Janna Reynolds, The Catholic Virginian
On Friday, Aug. 28, the 57th anniversary of the March on Washington, Sacred Heart Catholic Church, Danville, celebrated a Mass of Atonement for racist actions committed by city leaders and residents over the past centuries at its daily 12:10 p.m. Mass.
That same evening, a “Unity Matters” rally was held in Danville to mark the anniversary of Dr. Martin Luther King Jr.’s “I Have a Dream” speech and the march.
The faithful were invited to attend the Mass of Atonement in person while following COVID-19 safety protocol or via livestream on the parish Facebook page.
Father Jonathan Goertz, pastor, began Mass by explaining why the Mass of Atonement was celebrated:
“Dear brothers and sisters, as far as I know, on the entire planet, there is one single city that bills itself as the last capital of the Confederacy. And in that city, I know this for certain, there is one single Catholic Church.
“And so it is incumbent on us, on this community, to offer this Mass as eucharistic sacrifice of atonement, seeking God’s forgiveness for sins, especially against respect for the dignity of all people and unity committed in the context of our city’s story.”
According to a press release from the parish, Danville “played a significant role in supplying Confederate forces” during the American Civil War and provided a brief refuge for Jefferson Davis and the Confederate cabinet as they fled advancing Union forces.
The press release also stated that unjust actions a century later were not isolated incidents. On June 10, 1963, 38 people protesting segregation laws were jailed and dozens attending a prayer vigil on the courthouse steps were attacked by police.
In his homily, Father Goertz illustrated the Christian understanding of authentic love by quoting St. Augustine of Hippo, the renowned theologian and doctor of the Church whose feast is celebrated on August 28, and called him “one of our most important saints ‘of color.’”
Quoting St. Augustine, the priest said, “‘What does love look like? It has the hands to help others. It has the feet to hasten to the poor and needy. It has eyes to see misery and want. It has the ears to hear the sighs and sorrows of (others). That is what love looks like.’”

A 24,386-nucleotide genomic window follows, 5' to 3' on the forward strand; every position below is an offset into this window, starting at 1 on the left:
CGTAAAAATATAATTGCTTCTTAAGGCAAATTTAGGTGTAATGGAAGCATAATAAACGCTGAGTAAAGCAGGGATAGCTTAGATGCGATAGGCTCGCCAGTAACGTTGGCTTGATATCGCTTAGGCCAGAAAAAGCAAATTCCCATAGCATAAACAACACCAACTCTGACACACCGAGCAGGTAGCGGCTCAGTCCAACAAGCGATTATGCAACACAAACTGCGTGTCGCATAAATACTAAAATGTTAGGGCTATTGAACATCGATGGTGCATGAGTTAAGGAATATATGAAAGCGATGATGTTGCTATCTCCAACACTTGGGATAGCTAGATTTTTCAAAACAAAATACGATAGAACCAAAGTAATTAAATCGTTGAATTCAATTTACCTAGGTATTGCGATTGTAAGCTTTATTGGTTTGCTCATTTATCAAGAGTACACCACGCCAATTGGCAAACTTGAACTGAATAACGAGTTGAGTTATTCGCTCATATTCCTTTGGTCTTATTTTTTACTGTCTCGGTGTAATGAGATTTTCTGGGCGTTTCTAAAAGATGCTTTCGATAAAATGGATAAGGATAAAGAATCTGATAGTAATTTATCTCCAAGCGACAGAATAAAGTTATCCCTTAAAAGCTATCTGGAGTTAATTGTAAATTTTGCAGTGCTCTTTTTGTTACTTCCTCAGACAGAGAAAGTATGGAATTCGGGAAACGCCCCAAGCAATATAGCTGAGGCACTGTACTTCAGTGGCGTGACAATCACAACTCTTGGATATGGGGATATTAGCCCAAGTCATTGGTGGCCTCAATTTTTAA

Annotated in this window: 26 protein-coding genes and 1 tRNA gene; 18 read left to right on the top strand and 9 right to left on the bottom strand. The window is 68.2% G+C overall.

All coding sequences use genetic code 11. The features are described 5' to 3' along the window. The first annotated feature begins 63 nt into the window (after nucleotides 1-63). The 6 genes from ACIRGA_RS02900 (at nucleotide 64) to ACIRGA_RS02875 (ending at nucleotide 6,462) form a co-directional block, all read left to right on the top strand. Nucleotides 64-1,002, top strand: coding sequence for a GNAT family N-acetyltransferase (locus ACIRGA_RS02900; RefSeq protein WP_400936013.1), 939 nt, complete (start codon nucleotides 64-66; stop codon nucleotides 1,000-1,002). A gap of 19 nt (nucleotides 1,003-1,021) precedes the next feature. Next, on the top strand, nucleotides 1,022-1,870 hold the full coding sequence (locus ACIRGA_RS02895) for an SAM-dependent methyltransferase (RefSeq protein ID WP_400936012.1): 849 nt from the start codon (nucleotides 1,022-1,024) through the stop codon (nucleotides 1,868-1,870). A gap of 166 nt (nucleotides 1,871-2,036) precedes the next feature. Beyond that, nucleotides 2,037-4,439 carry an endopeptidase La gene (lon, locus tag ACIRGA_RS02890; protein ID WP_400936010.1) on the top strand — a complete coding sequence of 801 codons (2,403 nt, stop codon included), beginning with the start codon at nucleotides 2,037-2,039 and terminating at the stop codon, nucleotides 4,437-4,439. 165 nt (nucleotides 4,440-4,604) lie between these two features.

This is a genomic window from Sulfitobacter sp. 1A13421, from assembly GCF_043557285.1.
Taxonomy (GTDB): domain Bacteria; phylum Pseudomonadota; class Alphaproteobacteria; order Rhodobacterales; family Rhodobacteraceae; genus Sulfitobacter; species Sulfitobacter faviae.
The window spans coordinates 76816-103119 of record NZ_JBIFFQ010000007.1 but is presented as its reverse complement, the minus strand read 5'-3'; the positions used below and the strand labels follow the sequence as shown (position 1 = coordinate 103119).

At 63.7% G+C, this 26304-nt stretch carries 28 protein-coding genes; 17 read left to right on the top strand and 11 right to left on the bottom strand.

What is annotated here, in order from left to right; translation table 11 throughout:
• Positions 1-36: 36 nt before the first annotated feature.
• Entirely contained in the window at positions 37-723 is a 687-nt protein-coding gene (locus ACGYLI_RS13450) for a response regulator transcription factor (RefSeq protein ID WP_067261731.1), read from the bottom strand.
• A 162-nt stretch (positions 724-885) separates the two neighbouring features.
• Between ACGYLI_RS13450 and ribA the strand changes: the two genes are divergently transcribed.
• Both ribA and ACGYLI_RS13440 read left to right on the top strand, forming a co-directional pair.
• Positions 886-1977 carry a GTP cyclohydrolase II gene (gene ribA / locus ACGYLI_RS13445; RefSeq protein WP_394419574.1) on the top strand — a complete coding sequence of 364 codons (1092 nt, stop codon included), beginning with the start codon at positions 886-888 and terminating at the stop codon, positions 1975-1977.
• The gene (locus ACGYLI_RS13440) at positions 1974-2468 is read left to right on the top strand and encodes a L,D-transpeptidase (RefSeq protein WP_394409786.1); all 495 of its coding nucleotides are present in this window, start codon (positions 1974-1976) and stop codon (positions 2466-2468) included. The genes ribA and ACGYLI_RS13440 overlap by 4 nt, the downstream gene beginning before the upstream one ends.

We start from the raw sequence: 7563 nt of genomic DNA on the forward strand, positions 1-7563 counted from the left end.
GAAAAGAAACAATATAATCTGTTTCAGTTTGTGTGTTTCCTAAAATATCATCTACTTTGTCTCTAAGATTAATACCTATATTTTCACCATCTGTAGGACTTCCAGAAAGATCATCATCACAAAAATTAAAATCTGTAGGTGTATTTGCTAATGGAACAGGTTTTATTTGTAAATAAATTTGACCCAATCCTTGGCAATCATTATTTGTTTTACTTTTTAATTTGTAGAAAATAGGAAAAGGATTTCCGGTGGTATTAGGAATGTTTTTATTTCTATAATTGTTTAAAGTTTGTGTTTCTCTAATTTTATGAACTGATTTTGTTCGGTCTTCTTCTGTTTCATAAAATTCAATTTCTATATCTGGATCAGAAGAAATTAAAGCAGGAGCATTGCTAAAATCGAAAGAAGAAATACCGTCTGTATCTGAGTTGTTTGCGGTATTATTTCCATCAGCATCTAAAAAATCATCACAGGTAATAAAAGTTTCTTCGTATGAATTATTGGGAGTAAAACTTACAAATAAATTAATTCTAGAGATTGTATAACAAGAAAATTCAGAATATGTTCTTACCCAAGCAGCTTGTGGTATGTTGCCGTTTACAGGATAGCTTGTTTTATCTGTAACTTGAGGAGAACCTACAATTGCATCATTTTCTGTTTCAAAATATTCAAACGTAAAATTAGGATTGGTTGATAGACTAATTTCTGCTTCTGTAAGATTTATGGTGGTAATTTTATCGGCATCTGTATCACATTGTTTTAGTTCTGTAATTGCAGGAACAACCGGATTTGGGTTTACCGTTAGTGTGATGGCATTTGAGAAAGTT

He said that authentic love “doesn’t just stay at home and keep to itself” because “the more love is shared with others, the more it actually exists.”
Father Goertz said that Jesus provided detailed instructions on how Christians should love one another, but that Christians often “just don’t do what Jesus calls us to do” and “fail to be who Jesus calls us to be.”
He said St. Augustine’s teaching that “God intended us to have dominion over creation, not over one another” was sometimes ignored by Church leaders who “seemed to make excuses for their own slave ownership and theologians (who) tried to make distinctions between just and unjust slavery” despite Church teachings that have, for centuries, been centered around Gospel values.
“Fortunately, this convoluted history led the Church to increasingly affirm the reality that to enslave another human is to undermine the inherent human dignity,” Father Goertz said.
He noted that the Pastoral Constitution on the Church in the Modern World, promulgated by Pope Paul VI at the Second Vatican Council, condemned all forms of discrimination because it goes against God’s intentions.
“Catholics around the world bear some guilt for not fully adhering to this essential teaching,” the priest said.
Father Goertz said that despite Church teachings and numerous documents written by the U.S. bishops condemning racism as a sin, most recently in 2018 with “Open Wide Our Hearts: The Enduring Call to Love, A Pastoral Letter Against Racism,” it continues to be present in society.
Sacred Heart, Father Goertz said, is a majority non-white congregation whose clergy, religious and parishioners have faced “hate, racism and exclusion,” and sometimes the Church leaders did not uphold the “value of inclusion.”
For example, Father Goertz recalled a time when Danville Catholics were not allowed to participate in civil rights demonstrations.
The priest said that today, “we need to do better in our Catholic witness” and “look critically at our political, economic, social, legal and educational structures” as well as at our own attitudes to combat racism.
“So we have a lot to think about, a lot to pray for, and a lot to do,” Father Goertz said. “We pray, as a local, national and international Church, for the grace and courage to serve in the Body of Christ as the hands to help others, the feet to hasten to the poor and needy, the eyes to see misery and want, the ears to hear the sighs and sorrows of (others), and the vessels which transmit the saving love which flows out from the Sacred Heart of Jesus.”
At the conclusion of Mass, Father Goertz sprinkled those physically in attendance with holy water to “remind them of their baptismal mandate to work for justice, unity and respect for all people, which are constitutive elements of the Kingdom of God.”